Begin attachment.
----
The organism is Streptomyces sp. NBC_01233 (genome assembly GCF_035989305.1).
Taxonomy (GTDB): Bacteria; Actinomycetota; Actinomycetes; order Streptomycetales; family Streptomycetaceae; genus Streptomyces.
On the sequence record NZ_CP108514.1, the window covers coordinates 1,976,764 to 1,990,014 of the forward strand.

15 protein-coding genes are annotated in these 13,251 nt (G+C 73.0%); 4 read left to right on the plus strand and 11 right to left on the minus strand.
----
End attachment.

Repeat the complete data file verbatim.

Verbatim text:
The organism is Streptomyces sp. NBC_01233 (genome assembly GCF_035989305.1).
Taxonomy (GTDB): Bacteria; Actinomycetota; Actinomycetes; order Streptomycetales; family Streptomycetaceae; genus Streptomyces.
On the sequence record NZ_CP108514.1, the window covers coordinates 1,976,764 to 1,990,014 of the forward strand.

15 protein-coding genes are annotated in these 13,251 nt (G+C 73.0%); 4 read left to right on the plus strand and 11 right to left on the minus strand.